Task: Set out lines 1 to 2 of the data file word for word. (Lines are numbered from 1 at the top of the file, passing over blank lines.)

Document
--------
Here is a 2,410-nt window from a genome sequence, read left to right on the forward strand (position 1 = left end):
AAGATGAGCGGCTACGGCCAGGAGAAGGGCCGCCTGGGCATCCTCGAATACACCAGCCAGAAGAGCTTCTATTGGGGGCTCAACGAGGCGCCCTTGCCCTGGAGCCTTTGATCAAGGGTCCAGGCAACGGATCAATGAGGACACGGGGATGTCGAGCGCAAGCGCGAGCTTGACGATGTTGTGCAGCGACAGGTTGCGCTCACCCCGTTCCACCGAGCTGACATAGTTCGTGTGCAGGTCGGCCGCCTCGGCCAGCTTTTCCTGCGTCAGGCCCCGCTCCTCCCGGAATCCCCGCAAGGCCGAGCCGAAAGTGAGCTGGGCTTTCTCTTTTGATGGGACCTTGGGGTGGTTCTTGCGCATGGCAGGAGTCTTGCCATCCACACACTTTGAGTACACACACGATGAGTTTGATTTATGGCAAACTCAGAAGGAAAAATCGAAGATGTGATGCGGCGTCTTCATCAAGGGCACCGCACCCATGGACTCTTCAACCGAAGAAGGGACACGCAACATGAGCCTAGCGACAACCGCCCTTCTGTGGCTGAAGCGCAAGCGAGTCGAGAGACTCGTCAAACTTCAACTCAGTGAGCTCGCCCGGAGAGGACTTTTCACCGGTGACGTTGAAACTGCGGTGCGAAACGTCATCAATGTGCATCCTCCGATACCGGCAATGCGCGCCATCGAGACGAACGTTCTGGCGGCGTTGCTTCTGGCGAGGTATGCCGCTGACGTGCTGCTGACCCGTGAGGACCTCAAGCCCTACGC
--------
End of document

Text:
Here is a 2,410-nt window from a genome sequence, read left to right on the forward strand (position 1 = left end):
AAGATGAGCGGCTACGGCCAGGAGAAGGGCCGCCTGGGCATCCTCGAATACACCAGCCAGAAGAGCTTCTATTGGGGGCTCAACGAGGCGCCCTTGCCCTGGAGCCTTTGATCAAGGGTCCAGGCAACGGATCAATGAGGACACGGGGATGTCGAGCGCAAGCGCGAGCTTGACGATGTTGTGCAGCGACAGGTTGCGCTCACCCCGTTCCACCGAGCTGACATAGTTCGTGTGCAGGTCGGCCGCCTCGGCCAGCTTTTCCTGCGTCAGGCCCCGCTCCTCCCGGAATCCCCGCAAGGCCGAGCCGAAAGTGAGCTGGGCTTTCTCTTTTGATGGGACCTTGGGGTGGTTCTTGCGCATGGCAGGAGTCTTGCCATCCACACACTTTGAGTACACACACGATGAGTTTGATTTATGGCAAACTCAGAAGGAAAAATCGAAGATGTGATGCGGCGTCTTCATCAAGGGCACCGCACCCATGGACTCTTCAACCGAAGAAGGGACACGCAACATGAGCCTAGCGACAACCGCCCTTCTGTGGCTGAAGCGCAAGCGAGTCGAGAGACTCGTCAAACTTCAACTCAGTGAGCTCGCCCGGAGAGGACTTTTCACCGGTGACGTTGAAACTGCGGTGCGAAACGTCATCAATGTGCATCCTCCGATACCGGCAATGCGCGCCATCGAGACGAACGTTCTGGCGGCGTTGCTTCTGGCGAGGTATGCCGCTGACGTGCTGCTGACCCGTGAGGACCTCAAGCCCTACGC